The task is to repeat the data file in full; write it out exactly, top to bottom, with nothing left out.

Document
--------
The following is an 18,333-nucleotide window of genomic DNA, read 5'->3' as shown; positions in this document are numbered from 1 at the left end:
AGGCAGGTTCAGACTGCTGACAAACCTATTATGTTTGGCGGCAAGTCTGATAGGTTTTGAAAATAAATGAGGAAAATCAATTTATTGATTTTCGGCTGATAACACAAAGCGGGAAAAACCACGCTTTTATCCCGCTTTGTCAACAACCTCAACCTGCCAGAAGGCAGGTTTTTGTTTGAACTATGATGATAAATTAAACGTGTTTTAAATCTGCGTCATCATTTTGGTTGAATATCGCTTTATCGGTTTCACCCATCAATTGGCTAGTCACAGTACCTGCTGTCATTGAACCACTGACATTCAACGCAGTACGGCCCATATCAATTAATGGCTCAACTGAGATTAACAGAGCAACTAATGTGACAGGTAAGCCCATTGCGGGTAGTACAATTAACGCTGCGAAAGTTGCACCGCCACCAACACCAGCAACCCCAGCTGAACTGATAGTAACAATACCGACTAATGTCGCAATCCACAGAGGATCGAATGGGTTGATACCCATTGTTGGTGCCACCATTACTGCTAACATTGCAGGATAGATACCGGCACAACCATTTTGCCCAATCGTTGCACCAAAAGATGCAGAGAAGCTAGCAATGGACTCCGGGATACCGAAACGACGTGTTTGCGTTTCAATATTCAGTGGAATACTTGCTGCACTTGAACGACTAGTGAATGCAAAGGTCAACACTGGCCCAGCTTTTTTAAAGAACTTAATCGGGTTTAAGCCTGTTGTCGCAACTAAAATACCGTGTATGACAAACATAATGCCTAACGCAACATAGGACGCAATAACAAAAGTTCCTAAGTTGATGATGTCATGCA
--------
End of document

The following is an 18,333-nucleotide window of genomic DNA, read 5'->3' as shown; positions in this document are numbered from 1 at the left end:
AGGCAGGTTCAGACTGCTGACAAACCTATTATGTTTGGCGGCAAGTCTGATAGGTTTTGAAAATAAATGAGGAAAATCAATTTATTGATTTTCGGCTGATAACACAAAGCGGGAAAAACCACGCTTTTATCCCGCTTTGTCAACAACCTCAACCTGCCAGAAGGCAGGTTTTTGTTTGAACTATGATGATAAATTAAACGTGTTTTAAATCTGCGTCATCATTTTGGTTGAATATCGCTTTATCGGTTTCACCCATCAATTGGCTAGTCACAGTACCTGCTGTCATTGAACCACTGACATTCAACGCAGTACGGCCCATATCAATTAATGGCTCAACTGAGATTAACAGAGCAACTAATGTGACAGGTAAGCCCATTGCGGGTAGTACAATTAACGCTGCGAAAGTTGCACCGCCACCAACACCAGCAACCCCAGCTGAACTGATAGTAACAATACCGACTAATGTCGCAATCCACAGAGGATCGAATGGGTTGATACCCATTGTTGGTGCCACCATTACTGCTAACATTGCAGGATAGATACCGGCACAACCATTTTGCCCAATCGTTGCACCAAAAGATGCAGAGAAGCTAGCAATGGACTCCGGGATACCGAAACGACGTGTTTGCGTTTCAATATTCAGTGGAATACTTGCTGCACTTGAACGACTAGTGAATGCAAAGGTCAACACTGGCCCAGCTTTTTTAAAGAACTTAATCGGGTTTAAGCCTGTTGTCGCAACTAAAATACCGTGTATGACAAACATAATGCCTAACGCAACATAGGACGCAATAACAAAAGTTCCTAAGTTGATGATGTCATGCA